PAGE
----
Aidan's Way: The Story of a Boy's Life and a Father's Journeyby Sam T. Crane, George T. Crane, Sam Crane
…Aidan’s crisis had liberated me in a way. We had come close to death, had looked over the edge of the precipice, and then moved back. He
This life we’re given comes in its own season and then follows its vanishing away. If you’re at ease in your season, if you can dwell in its vanishing, joy and sorrow never touch you. This is what the ancients called getting free.
…Aidan’s crisis had liberated me in a way. We had come close to death, had looked over the edge of the precipice, and then moved back. He would die at some point, perhaps young, maybe very young. He was profoundly disabled, even more so than he had been before. But his near-death had altered my vision. The length of his life or the physical particulars of his life were not as important as the mere fact of his life itself. He was following along in his own season, moving on the currents of the Way.…
I could feel myself starting to get free. From Aidan’s Way
Sam Crane, a professor of Asian Studies, has to cope with more than he ever imagined when his son Aidan is born with severe disabilities. Turning to the Tao Te Ching and Chuang Tzu—he comes to understand Aidan. Gradually, we become aware of Aidan’s profound impact on others, including his father, his family and the larger community.
Aidan’s Way is an endlessly inspiring account of parental love and devotion, of the lessons of ancient eastern philosophy and of what it means, ultimately, to be human.
About the Author: Sam Crane is the Chair of the Department of Asian Studies at Williams College; he has written scholarly books and articles as well as numerous articles in the popular press, such as the New York Times and Salon.com on his son Aidan. He lives in Williamstown, Massachusetts.
Never scanting the heartaches and medical emergencies, never maudlin or under any illusions about outcome, Crane nonetheless finds affirmation and comfort in accepting what good can be gleaned from his family’s heartbreak. Aidan appeared normal when he was born in western Massachusetts. But ten days later, he developed seizures that affected his breathing, was rushed to hospital and placed in the pediatric ICU, the first of the countless anguished medical emergencies. A CAT scan revealed that his brain was malformed; although outwardly normal, he would never speak, see, or walk. Sam, a professor of Asian Studies at a nearby university, and Maureen, a trained nurse, learned how to medicate their son’s seizures, exercise his limbs, and give him as many rewarding experiences as they could. They decided to have another child despite the risks, but shortly after Margaret was born healthy and normal, Aidan suffered a massive grand mal seizure so damaging that he will always have to be fed by a tube and can no longer kick or coo as he once did. While Aidan endured these endless traumas, Sam began studying anew the Chinese classics he taught, looking for wisdom that might apply to their situation. The philosopher Chuang Tzu offered him the most persuasive solace: "all lives are contingent and limited . . . we never find all that we are looking for [and] cannot escape death." Comforted, Sam began to appreciate all that Aidan would not have to experience in his life and to acknowledge that, although his son’s existence had curtailed his travel, it had led him towrite and to enter local politics while seeking more funds for the school Aidan now attends.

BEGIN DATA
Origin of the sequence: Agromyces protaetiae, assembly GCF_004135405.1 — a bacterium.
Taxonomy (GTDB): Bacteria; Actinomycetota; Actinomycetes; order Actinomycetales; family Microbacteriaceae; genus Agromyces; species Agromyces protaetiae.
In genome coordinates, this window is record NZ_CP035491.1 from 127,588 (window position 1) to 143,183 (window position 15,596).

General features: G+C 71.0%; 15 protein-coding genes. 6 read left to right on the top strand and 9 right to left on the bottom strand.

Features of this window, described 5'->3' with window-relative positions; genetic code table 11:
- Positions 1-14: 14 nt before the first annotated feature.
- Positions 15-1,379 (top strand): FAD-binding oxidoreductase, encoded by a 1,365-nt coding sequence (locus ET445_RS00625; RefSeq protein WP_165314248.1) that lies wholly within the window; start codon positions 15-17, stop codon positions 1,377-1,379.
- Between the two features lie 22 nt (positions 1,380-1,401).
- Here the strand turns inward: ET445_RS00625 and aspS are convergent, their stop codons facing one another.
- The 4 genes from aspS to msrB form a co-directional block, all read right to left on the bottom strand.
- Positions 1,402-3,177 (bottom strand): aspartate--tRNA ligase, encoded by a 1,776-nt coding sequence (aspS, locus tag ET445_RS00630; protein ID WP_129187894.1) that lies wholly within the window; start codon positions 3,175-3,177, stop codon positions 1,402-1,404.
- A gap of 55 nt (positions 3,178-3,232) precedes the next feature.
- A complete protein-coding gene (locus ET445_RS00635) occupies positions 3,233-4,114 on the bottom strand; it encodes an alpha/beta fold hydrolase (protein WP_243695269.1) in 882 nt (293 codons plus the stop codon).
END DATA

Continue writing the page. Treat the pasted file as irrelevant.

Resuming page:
One of those rare stories about family tragedy: both remarkably perceptive and lacking in self-pity.
- Publication date:
- Product dimensions:
- 5.96(w) x 8.20(h) x 1.11(d)
Meet the Author
Sam Crane is Chair of the Department of Asian Studies at Williams College. He has written scholarly books and articles, as well as numerous articles in the popular press, such as the New York Times and Salon.com on his son Aidan. He lives in Williamstown, Massachusetts.
and post it to your social network
Most Helpful Customer Reviews
See all customer reviews >